Monday, March 16, 2015

Sweet (not) home Chicago


     On the afternoon of Jan. 20, 1961, Dwight and Mamie Eisenhower slipped away from the Inauguration Day festivities, piled into their 1955 Chrysler Imperial and famously drove to their farm at Gettsyburg, Pa. Contrary to myth, they were not alone — two servants and a chauffeur, Leonard Dry, were with them, but even then, the ex-president felt "an eerie loneliness about the absence of motorcycle escorts and caravans of Secret Service and press cars" according to Ike's grandson, David.
     It was about to get lonelier.
     "When the Eisenhowers approached the entrance to their Gettysburg farm," David Eisenhower wrote, "the Secret Service honked the horn and made a U-turn, heading back to Washington."
     Ex-presidents didn't get security. His predecessor, Harry Truman, didn't even receive retirement pay — he had to live, at least initially, on his $112.56 Army pension, and took out a bank loan in his last week in office to tide himself over.
     Not issues that will face Barack Obama, who will leave office Jan. 20, 2017, a rich man, the way politicians tend to. He'll head, not back to Chicago, but to New York City, to join the claque of rootless wealth.
     That has to raise some tangled emotions here.
     If I had to categorize it, I'd say a disappointment but not a surprise.
     Reading Mike Sneed's column Friday on how the Obamas are set on living in New York, which means their library will probably be set there too, has to sting.
     Though Chicago was never really Obama's home, despite his house in Kenwood. That notion was just another spoonful of a politician's honey, and shame on those who swallowed it. Born in Hawaii — really, get over it, join us in the fact-based world — gone to school in Boston, Obama didn't set eyes on Chicago until his late 20s. Chicago was a way station and not really, as it turns out, his home. A means, not an end.
     At least not to Michelle Obama, and a husband goes where his wife wants to go, if he knows what's good for him. When people were aghast that I would move to Northbrook, I told them, "If I didn't follow my wife's lead, I'd still be a single guy living in a one bedroom apartment in Oak Park..."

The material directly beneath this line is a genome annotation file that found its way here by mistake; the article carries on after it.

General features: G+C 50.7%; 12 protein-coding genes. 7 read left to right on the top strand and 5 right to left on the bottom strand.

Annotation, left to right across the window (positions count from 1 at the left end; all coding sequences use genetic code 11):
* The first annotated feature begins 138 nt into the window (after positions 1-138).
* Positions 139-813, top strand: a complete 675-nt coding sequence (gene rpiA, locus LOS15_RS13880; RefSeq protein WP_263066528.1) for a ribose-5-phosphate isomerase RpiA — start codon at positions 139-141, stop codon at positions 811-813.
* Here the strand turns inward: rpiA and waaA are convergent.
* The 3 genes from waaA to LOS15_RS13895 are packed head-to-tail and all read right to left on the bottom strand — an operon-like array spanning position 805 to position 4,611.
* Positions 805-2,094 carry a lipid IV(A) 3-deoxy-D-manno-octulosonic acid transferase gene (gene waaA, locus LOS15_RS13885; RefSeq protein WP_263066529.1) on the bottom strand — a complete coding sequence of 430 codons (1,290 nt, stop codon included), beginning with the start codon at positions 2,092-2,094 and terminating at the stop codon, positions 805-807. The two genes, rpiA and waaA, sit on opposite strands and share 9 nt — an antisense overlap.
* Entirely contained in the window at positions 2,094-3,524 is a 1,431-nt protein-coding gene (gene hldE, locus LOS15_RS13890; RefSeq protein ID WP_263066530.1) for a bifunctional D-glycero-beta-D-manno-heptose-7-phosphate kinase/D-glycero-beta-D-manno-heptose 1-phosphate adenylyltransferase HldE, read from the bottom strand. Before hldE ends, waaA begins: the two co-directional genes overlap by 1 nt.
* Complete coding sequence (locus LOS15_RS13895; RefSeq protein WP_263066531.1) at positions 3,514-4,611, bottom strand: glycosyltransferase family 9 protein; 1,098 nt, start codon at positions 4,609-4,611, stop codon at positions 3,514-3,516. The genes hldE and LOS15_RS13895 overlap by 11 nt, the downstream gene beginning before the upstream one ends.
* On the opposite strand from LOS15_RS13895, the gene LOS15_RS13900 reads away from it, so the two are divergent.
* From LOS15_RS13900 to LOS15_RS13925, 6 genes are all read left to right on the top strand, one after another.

To continue reading, click here.

20 comments:

  1. I'll be glad when he's gone.
    I'll be able to ride my bike down Greenwood Ave. again.
    But the NY Post wrote that they were moving to NYC last summer, so Sneed's "exclusive" wasn't one!

    ReplyDelete
    Replies
    1. don't split hairs, stick to point of the story

      Delete
  2. I never said it was. But I don't read the Post, so it was Sneed's story that got me thinking about it. Besides, comparing the two, hers was much more certain.

    ReplyDelete
    Replies
    1. I got that news from Romanesko last Friday.

      Delete
  3. New York Post? Lynn Sweet has been writing about them not coming back to Chicago for several years now. I think it was even on the front page. I can understand why people missed it. It's an obscure paper that no one reads anymore.
    http://blogs.suntimes.com/sweet/2012/05/michelle_obama_hints_again_may.html

    It's good they will not come back to Chicago. We need to spare them the embarrassment of getting hayseed on their nice shoes. They'd only feel sorry for us for having committed such an egregious faux pas.